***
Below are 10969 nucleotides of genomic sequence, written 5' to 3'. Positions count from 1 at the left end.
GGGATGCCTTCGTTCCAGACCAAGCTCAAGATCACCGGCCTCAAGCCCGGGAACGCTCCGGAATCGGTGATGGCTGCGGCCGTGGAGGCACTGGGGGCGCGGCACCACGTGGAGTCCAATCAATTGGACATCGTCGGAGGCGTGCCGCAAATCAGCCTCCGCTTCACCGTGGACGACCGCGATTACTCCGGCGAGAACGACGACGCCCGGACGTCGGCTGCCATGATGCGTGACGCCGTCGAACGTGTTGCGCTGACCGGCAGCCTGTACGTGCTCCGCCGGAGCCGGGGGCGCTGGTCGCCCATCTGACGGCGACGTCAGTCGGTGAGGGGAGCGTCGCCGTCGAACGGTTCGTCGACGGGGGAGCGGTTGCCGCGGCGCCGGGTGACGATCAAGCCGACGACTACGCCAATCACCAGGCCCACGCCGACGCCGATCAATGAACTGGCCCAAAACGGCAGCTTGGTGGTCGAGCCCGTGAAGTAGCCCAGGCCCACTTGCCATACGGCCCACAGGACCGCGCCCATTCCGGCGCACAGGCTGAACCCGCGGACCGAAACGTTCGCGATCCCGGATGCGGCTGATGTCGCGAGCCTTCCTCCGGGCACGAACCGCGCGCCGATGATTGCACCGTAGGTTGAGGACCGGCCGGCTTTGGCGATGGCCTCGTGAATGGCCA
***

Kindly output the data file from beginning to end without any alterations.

Below are 10969 nucleotides of genomic sequence, written 5' to 3'. Positions count from 1 at the left end.
GGGATGCCTTCGTTCCAGACCAAGCTCAAGATCACCGGCCTCAAGCCCGGGAACGCTCCGGAATCGGTGATGGCTGCGGCCGTGGAGGCACTGGGGGCGCGGCACCACGTGGAGTCCAATCAATTGGACATCGTCGGAGGCGTGCCGCAAATCAGCCTCCGCTTCACCGTGGACGACCGCGATTACTCCGGCGAGAACGACGACGCCCGGACGTCGGCTGCCATGATGCGTGACGCCGTCGAACGTGTTGCGCTGACCGGCAGCCTGTACGTGCTCCGCCGGAGCCGGGGGCGCTGGTCGCCCATCTGACGGCGACGTCAGTCGGTGAGGGGAGCGTCGCCGTCGAACGGTTCGTCGACGGGGGAGCGGTTGCCGCGGCGCCGGGTGACGATCAAGCCGACGACTACGCCAATCACCAGGCCCACGCCGACGCCGATCAATGAACTGGCCCAAAACGGCAGCTTGGTGGTCGAGCCCGTGAAGTAGCCCAGGCCCACTTGCCATACGGCCCACAGGACCGCGCCCATTCCGGCGCACAGGCTGAACCCGCGGACCGAAACGTTCGCGATCCCGGATGCGGCTGATGTCGCGAGCCTTCCTCCGGGCACGAACCGCGCGCCGATGATTGCACCGTAGGTTGAGGACCGGCCGGCTTTGGCGATGGCCTCGTGAATGGCCA